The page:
Boyle, the youngest (and 14th!) child of the Earl of Cork, was an important early figure in chemistry whose views were often at odds with accepted wisdom. Boyle’s studies of gases are reported to have utilized a very tall J-tube that he set up in the entryway of his house, which was several stories tall. He is known for the gas law that bears his name and for his book, The Sceptical Chymist, which was published in 1661 and influenced chemists for many years after his death. In addition, one of Boyle’s early essays on morals is said to have inspired Jonathan Swift to write Gulliver’s Travels.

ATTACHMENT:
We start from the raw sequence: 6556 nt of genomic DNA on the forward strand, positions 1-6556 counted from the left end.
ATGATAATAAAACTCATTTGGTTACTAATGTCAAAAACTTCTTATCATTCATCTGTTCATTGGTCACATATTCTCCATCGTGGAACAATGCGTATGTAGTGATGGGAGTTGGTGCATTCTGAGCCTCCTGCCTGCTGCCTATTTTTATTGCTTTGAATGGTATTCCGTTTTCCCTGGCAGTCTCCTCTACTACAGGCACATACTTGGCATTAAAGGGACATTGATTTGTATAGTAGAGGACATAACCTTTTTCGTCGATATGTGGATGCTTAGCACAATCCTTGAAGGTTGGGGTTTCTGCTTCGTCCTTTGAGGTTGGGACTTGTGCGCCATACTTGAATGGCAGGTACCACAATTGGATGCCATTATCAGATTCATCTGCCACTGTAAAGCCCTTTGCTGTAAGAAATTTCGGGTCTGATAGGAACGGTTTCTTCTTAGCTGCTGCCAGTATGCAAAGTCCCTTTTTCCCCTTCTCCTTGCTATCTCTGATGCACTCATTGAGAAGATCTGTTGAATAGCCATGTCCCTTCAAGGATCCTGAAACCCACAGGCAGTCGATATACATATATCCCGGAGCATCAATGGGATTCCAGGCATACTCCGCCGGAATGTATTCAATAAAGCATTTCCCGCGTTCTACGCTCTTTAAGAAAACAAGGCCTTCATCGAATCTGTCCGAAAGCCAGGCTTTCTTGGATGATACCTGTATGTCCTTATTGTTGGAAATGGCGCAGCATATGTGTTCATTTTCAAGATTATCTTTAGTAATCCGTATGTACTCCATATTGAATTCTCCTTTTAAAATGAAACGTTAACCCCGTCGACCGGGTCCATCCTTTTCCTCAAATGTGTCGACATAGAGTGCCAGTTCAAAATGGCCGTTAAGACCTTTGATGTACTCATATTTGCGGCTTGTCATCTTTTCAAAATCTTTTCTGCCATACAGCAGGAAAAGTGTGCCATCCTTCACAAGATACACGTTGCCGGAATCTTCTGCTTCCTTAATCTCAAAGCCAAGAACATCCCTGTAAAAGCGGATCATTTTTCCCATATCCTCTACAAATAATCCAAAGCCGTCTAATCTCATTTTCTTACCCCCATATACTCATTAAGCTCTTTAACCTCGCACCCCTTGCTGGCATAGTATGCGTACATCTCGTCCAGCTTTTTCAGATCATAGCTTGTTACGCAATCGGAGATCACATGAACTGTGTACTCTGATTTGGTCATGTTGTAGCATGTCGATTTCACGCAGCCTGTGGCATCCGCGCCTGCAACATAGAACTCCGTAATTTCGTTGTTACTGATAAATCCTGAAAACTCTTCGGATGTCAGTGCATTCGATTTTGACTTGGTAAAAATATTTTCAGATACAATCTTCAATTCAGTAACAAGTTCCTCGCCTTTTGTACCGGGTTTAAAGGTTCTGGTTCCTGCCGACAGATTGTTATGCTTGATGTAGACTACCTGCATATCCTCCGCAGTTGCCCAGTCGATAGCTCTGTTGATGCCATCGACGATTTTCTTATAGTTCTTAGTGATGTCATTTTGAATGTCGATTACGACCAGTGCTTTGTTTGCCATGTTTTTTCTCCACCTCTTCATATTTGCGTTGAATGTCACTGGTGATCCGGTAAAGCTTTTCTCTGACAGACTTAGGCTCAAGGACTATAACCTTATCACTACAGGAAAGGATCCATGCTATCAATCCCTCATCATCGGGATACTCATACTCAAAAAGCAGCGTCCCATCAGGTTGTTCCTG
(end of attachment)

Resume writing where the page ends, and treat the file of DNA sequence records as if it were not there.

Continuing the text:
The Irish chemist Robert Boyle (1627–1691) carried out some of the earliest experiments that determined the quantitative relationship between the pressure and the volume of a gas. Boyle used a J-shaped tube partially filled with mercury, as shown in Figure 10.6 "Boyle’s Experiment Using a J-Shaped Tube to Determine the Relationship between Gas Pressure and Volume". In these experiments, a small amount of a gas or air is trapped above the mercury column, and its volume is measured at atmospheric pressure and constant temperature. More mercury is then poured into the open arm to increase the pressure on the gas sample. The pressure on the gas is atmospheric pressure plus the difference in the heights of the mercury columns, and the resulting volume is measured. This process is repeated until either there is no more room in the open arm or the volume of the gas is too small to be measured accurately. Data such as those from one of Boyle’s own experiments may be plotted in several ways (Figure 10.7 "Plots of Boyle’s Data"). A simple plot of V versus P gives a curve called a hyperbola and reveals an inverse relationship between pressure and volume: as the pressure is doubled, the volume decreases by a factor of two. This relationship between the two quantities is described as follows: